I want to preface today’s blog by saying that this is for micro (acute) stress, not chronic stress. This share is about recognizing the difference between stress and stressors and how to prevent micro stressors from ruining your day. I don’t want to overlook the fact that so many people are dealing with chronic stress that this would not apply to. If this is you, I encourage you to reach out to someone for support, especially if you are feeling hopeless. I’m sending you so much love if this is how you are feeling.
Last week, hot coffee in hand, I walked to my computer ready to write my weekly Monday coaching email. I received a phone call from my husband, and he asked me if I could handle something for the new house build. Well, after a couple of phone calls, and my stress levels rising, I had to take action right away and drive 2 hours to get what we needed for our occupancy permit that is happening in 30 days.
Enter The Stressors
Stressor 1, writing my weekly coaching email would have to wait. I had to drop what I was doing, not because one is more important than the other, but because one was more time sensitive and had major consequences if it wasn’t done.
Stressor 2, it was over an hour drive each way, and I would have to do the drive again the next day, making that 4 hours of driving and being away from other important tasks that needed to be completed.
Stressor 3, all of this was because of COVID 19 and it reminded me of how many areas of our lives have been affected by this pandemic. Making me say, “When is this going to end?!
Stressor 4, it was pouring rain, freezing outside, and I didn’t want to leave the house. Now, this would not normally be a stressor, but the others compounded it. Which is often how micro stress gains momentum.
Now Comes The Stress Response
As I sat in my car, waiting for the bum warmer on my seat to heat up, I could feel my entire body just vibrating and my emotional state become pissy and irritable. Mentally, I was thinking of all the ways this was my husbands fault 😉 External blame is usually where our mind goes when we get triggered. This is normal.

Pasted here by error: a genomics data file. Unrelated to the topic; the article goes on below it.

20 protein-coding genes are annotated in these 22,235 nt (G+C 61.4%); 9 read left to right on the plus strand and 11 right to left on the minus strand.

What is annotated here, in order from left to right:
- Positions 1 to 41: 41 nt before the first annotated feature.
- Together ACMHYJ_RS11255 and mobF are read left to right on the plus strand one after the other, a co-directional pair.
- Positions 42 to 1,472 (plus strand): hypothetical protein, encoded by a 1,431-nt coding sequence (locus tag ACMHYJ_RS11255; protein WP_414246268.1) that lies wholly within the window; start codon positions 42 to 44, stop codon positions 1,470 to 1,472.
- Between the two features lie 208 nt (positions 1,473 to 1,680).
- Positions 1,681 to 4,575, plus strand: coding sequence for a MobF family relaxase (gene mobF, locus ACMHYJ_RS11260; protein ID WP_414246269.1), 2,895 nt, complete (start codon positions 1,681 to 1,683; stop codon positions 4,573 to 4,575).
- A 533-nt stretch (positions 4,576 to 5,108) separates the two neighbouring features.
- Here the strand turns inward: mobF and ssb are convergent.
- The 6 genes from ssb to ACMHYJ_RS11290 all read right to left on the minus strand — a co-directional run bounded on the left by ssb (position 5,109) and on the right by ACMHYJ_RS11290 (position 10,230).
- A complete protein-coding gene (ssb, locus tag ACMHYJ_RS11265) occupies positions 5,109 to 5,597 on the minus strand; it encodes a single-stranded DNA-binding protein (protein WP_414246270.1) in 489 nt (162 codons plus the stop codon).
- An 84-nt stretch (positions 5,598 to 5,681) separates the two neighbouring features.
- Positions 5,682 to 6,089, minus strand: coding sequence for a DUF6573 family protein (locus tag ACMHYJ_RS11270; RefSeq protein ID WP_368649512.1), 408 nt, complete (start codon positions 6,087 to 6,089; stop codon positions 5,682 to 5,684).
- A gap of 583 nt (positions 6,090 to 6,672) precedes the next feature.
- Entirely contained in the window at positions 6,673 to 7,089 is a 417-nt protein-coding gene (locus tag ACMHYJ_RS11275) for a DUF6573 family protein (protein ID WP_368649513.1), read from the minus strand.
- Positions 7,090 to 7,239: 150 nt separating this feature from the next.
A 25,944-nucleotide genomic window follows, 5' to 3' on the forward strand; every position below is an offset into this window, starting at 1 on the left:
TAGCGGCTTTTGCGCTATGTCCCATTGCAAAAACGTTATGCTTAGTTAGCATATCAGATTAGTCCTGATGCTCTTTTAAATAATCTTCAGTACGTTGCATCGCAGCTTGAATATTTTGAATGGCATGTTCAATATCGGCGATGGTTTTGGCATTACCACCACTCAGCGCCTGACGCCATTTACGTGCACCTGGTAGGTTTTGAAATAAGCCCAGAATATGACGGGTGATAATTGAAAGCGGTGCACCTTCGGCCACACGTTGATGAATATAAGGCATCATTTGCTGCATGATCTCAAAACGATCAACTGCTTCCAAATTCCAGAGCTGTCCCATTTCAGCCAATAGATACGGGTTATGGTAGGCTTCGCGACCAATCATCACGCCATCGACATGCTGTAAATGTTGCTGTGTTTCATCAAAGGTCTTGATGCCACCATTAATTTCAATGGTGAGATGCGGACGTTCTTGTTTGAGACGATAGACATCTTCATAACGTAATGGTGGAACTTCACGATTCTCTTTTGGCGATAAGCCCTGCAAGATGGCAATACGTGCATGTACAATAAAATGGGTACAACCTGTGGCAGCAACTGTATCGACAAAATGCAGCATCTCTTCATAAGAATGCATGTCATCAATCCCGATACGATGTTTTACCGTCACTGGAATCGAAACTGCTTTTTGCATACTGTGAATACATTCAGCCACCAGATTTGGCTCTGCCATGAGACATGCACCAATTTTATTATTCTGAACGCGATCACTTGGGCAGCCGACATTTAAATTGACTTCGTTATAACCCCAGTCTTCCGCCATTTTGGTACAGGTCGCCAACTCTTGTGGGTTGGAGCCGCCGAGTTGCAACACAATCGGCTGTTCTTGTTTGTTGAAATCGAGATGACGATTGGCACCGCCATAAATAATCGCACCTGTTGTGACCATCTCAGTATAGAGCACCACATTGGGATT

I heard this little voice in my head say, “Are you really going to let this ruin your day? Stop being so pissy!” Sometimes I want to strangle the person behind that voice, which I don’t because it is myself. “Of course I don’t want it to ruin my day. But it is so annoying!” Where I proceeded to say, “So be annoyed, but use this time for something good.”
I did just that. I put on a 2-hour podcast, which was perfectly timed for the commute, and after about 20 minutes, I felt myself relax. I couldn’t control the stressor, it had to be done and driving the 2-hours was the only way it could be done. But I could control the stress that the stressor was causing me.
Stress vs. Stressors
Here’s the thing, we look at stress from the lens of only trying to control the external stressors.
Stressors are external. Stress is internal. Meaning, we experience an external stressor and if we are triggered by it, if we feel unsafe, or our fight or flight is turned on, we experience internal stress (a physical, mental and/or emotional reaction).
What we often don’t do is process the emotional impact that the negative/challenging external factors have on us. Eventually the external stressor goes away, we have solved the problem, dealt with the challenge, the experience is over, but emotionally, mentally and internally, the stress is still occurring. You go to sleep and you are still pissed off, annoyed, in disbelief, or feeling guilt or shame, even though it is over. If all we are doing is trying to control the external circumstance, experience, or even person, we never actually get off the stress train. It ends externally, but not internally.
It isn’t because we’re not trying. We are! We are trying really hard and doing ALL the things, and in doing all the things, we are often bypassing our emotions – how the stressor (external) made us feel (internal). And if we don’t deal with what is happening internally, we are going to constantly get triggered by the same thing over and over again. Or we will just keep following the same pattern. Stress, stress, stress, hustle, hustle, hustle, burnout, take a workshop, do some self care and repeat. We never truly leave stress-ville.